"Efficiency is doing better what is already being done. Effectiveness is deciding what to do better." - Peter F. Drucker
In this day and age, every industry needs to be more efficient. In healthcare, it is a must. We not only have to do things differently, but we must also measure and evaluate what we are doing. One thing is certain: Building a proper list of key goals and objectives is critical to ensure success.
A great way to achieve this is by using key performance indicators (KPI). KPIs have been used in other industries for decades. KPIs are used to track and manage specific areas of business that are identified as critical in nature. In healthcare, we have been using them to measure key areas such as patient outcomes, insurance reimbursement rates, and so on. Now for a bit of evolution …
With a point-of-use (POU) solution in place, we now have data in areas we never were able to measure before. New KPIs can be developed to further measure and used to improve the business. POU gives us a great deal more information on the performance of the supply chain within the hospital (and even outside of it). We can also look at other areas of the hospital that are directly (e.g., clinical time available to patients) and indirectly (e.g., patient satisfaction rates) in ways we previously could not.
The supply chain is critical to the financial health of the hospital. Millions of dollars flow through the supply chain. Fully understanding the spend can be the difference between red and black ink on financial statements. We must do more and manage more while often given fewer and fewer resources in the process. Something has to give.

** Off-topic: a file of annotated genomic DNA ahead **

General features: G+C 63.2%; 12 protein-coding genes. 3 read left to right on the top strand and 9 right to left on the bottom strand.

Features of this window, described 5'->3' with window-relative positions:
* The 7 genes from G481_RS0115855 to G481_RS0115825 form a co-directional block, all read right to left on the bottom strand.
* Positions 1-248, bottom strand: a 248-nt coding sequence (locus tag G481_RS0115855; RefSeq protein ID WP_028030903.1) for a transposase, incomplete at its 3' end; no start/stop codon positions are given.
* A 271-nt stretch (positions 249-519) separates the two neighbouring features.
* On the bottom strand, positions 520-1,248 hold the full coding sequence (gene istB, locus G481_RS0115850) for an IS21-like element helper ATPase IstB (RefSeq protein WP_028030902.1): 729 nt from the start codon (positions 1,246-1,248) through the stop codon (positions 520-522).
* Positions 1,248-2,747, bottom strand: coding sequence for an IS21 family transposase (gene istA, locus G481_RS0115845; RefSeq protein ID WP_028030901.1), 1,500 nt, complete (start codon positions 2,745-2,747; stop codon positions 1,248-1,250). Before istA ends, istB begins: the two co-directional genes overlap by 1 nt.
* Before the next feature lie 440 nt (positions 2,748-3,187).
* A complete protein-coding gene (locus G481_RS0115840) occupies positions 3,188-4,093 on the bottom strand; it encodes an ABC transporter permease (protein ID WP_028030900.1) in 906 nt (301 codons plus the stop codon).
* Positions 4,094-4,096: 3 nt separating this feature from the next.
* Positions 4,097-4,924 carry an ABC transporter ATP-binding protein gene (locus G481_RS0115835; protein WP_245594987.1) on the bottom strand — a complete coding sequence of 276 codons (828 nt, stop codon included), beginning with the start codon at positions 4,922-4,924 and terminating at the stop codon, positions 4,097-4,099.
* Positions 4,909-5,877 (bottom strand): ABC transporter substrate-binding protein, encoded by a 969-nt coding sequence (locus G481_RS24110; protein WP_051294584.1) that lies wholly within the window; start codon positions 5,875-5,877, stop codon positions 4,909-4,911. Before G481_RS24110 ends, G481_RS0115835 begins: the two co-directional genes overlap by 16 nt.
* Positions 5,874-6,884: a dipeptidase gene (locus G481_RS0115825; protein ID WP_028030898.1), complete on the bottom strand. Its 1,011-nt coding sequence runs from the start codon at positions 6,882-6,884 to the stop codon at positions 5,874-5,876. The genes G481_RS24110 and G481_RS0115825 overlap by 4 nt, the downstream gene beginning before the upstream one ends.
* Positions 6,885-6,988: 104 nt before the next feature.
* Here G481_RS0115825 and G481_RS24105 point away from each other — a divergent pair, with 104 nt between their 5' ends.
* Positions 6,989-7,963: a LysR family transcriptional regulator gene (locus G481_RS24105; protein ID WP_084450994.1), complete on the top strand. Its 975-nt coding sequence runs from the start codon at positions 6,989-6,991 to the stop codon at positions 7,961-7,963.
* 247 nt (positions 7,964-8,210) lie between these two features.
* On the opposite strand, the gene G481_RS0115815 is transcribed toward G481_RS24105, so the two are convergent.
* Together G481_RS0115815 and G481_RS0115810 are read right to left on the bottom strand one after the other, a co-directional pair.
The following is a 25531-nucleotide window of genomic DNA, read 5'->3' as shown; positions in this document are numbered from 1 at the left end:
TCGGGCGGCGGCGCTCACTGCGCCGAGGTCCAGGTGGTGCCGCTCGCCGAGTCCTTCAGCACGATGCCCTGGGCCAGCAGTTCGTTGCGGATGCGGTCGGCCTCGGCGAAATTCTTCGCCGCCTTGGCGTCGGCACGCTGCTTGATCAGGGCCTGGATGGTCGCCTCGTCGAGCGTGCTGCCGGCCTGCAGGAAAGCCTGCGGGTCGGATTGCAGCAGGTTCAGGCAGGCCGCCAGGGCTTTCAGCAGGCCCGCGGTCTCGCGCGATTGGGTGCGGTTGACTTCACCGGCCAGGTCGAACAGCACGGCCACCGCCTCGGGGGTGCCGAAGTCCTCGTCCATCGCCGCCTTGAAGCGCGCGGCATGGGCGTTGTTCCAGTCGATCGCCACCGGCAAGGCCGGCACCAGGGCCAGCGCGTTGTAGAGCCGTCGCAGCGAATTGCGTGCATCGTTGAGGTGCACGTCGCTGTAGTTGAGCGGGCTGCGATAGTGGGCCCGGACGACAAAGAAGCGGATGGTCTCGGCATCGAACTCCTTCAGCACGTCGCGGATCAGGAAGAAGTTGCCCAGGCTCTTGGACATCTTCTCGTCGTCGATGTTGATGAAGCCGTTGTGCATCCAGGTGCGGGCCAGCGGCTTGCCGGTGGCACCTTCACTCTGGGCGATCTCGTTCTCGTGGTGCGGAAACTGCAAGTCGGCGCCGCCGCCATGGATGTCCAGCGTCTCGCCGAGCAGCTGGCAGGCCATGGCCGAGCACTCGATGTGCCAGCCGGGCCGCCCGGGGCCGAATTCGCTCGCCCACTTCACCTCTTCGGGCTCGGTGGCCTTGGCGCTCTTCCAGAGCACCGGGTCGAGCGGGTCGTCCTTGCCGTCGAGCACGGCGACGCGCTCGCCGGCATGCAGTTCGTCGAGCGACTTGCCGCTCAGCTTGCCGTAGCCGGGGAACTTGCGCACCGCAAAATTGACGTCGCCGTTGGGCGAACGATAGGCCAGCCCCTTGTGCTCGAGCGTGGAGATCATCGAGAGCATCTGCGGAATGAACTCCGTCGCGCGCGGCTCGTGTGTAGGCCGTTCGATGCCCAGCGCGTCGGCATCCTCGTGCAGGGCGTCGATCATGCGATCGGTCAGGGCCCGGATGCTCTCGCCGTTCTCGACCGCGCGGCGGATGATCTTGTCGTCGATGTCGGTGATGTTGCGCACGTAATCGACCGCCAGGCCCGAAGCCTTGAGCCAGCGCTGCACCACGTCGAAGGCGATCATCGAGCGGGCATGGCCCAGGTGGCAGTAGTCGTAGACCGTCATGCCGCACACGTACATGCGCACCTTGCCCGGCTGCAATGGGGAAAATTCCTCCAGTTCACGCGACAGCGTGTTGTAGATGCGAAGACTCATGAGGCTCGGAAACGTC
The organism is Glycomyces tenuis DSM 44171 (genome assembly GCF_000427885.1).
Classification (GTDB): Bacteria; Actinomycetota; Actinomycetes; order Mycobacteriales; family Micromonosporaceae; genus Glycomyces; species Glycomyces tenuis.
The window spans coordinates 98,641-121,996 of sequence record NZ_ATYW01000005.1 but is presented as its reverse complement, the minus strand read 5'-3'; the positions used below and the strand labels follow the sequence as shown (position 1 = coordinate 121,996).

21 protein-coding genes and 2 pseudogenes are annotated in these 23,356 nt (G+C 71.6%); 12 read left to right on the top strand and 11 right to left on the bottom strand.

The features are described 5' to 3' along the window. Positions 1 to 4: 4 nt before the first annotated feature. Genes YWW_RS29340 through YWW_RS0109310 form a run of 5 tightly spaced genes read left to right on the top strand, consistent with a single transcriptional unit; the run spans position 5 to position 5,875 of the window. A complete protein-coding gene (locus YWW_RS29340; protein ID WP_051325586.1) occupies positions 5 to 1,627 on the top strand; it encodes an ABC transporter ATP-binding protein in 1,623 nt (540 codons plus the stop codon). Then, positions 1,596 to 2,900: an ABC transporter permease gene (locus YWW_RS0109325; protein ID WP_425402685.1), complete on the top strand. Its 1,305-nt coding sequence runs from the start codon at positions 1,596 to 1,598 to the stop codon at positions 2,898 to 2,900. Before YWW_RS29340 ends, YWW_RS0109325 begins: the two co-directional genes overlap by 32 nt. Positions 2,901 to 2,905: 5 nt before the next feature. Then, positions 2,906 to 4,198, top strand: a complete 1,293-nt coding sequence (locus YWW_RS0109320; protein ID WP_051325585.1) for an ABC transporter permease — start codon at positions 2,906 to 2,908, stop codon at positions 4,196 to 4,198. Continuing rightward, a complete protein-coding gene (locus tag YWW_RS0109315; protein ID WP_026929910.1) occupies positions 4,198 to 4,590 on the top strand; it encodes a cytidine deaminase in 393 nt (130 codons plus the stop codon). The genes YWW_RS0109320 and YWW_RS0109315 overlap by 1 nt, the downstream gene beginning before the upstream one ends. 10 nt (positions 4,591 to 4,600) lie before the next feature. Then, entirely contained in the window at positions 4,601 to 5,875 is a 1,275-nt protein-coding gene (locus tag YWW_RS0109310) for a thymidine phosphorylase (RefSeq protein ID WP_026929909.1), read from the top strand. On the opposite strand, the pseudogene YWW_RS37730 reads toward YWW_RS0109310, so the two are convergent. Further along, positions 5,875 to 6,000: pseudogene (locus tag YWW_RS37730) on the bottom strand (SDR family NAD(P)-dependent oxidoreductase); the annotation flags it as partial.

Additionally, we must not only have a better understanding of our supply chain, we must also have a very clear vision of how inventory is managed day-to-day. From patient slippers to medical devices, everything must be accounted for. Furthermore, inventory must be managed efficiently from ordering and delivery to stocked shelves to patient rooms. It must be repeatable and automatic.
No one else knows this more than the clinical staff at the hospital. Nothing can be more frustrating than needing a product for a patient only to find the product is not on the shelf. When that happens, clinical staff may have to delay or cancel and reschedule a procedure. Improving the inventory management practices helps get clinicians out of the inventory business and back to spending more time with patients, which is where they want to be. The result of this can be happier clinicians, which create happier patients. Happier patients lead to a more profitable bottom line.
So, how do we get there? Certainly, implementing a point-of-use solution successfully is the first step. The next step would be to define and execute a KPI program including the newly available data that is derived from the POU solution. Building out and managing the KPIs will have a direct, positive impact not only on supply chain staff, but also the clinicians, finances, and even patients. There are a number of KPIs that can be valuable. The more obvious ones are: inventory on hand, record accuracy, obsolete inventory, item availability, expired product, recalled product, lost inventory, and turnover.
There are other KPIs to consider in point of use. Clinical KPIs include: cost per procedure, tracking supply cost per case by physician, percent of claim lines paid, clinical bedside time, readmission rate, patient satisfaction, claims denial rate, patient complaints resolution rate, and revenue per physician.
Building a strong set of KPIs is critical to the success of any hospital. With POU, we can also add inventory management to the mix. The benefits of implementing KPI-driven standards and monitoring far outweigh the negative side effects of ignoring the problem.
Look for our follow-up article. We will discuss the new KPIs that can be used, what makes these new KPIs effective, and how they can be tracked as part of a successful KPI project.
To learn more about how well-developed KPIs across your health system can improve your return on investment, contact us 913-906-7000.